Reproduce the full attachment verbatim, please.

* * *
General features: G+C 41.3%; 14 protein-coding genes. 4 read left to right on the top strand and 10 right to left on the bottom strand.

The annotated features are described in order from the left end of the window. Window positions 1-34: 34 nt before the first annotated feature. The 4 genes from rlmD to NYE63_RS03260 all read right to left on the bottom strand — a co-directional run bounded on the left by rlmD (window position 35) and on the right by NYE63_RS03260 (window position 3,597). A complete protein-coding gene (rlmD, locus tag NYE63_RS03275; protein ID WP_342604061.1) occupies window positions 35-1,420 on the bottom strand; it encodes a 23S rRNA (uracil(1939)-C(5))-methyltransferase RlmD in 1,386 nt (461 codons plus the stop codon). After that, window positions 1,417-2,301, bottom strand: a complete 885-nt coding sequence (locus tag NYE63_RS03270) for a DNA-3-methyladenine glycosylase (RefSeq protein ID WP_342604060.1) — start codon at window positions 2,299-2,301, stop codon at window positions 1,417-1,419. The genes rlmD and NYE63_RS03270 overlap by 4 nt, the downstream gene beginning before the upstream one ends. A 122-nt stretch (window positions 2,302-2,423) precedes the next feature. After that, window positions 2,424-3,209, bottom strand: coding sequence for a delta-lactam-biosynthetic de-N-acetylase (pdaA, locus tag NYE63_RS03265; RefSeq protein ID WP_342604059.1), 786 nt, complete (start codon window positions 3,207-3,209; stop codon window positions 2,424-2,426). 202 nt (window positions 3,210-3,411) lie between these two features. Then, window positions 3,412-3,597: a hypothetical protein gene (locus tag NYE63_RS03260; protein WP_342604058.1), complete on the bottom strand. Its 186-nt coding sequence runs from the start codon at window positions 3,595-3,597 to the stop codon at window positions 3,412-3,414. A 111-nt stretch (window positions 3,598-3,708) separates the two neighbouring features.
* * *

General features: G+C 41.3%; 14 protein-coding genes. 4 read left to right on the top strand and 10 right to left on the bottom strand.

The annotated features are described in order from the left end of the window. Window positions 1-34: 34 nt before the first annotated feature. The 4 genes from rlmD to NYE63_RS03260 all read right to left on the bottom strand — a co-directional run bounded on the left by rlmD (window position 35) and on the right by NYE63_RS03260 (window position 3,597). A complete protein-coding gene (rlmD, locus tag NYE63_RS03275; protein ID WP_342604061.1) occupies window positions 35-1,420 on the bottom strand; it encodes a 23S rRNA (uracil(1939)-C(5))-methyltransferase RlmD in 1,386 nt (461 codons plus the stop codon). After that, window positions 1,417-2,301, bottom strand: a complete 885-nt coding sequence (locus tag NYE63_RS03270) for a DNA-3-methyladenine glycosylase (RefSeq protein ID WP_342604060.1) — start codon at window positions 2,299-2,301, stop codon at window positions 1,417-1,419. The genes rlmD and NYE63_RS03270 overlap by 4 nt, the downstream gene beginning before the upstream one ends. A 122-nt stretch (window positions 2,302-2,423) precedes the next feature. After that, window positions 2,424-3,209, bottom strand: coding sequence for a delta-lactam-biosynthetic de-N-acetylase (pdaA, locus tag NYE63_RS03265; RefSeq protein ID WP_342604059.1), 786 nt, complete (start codon window positions 3,207-3,209; stop codon window positions 2,424-2,426). 202 nt (window positions 3,210-3,411) lie between these two features. Then, window positions 3,412-3,597: a hypothetical protein gene (locus tag NYE63_RS03260; protein WP_342604058.1), complete on the bottom strand. Its 186-nt coding sequence runs from the start codon at window positions 3,595-3,597 to the stop codon at window positions 3,412-3,414. A 111-nt stretch (window positions 3,598-3,708) separates the two neighbouring features.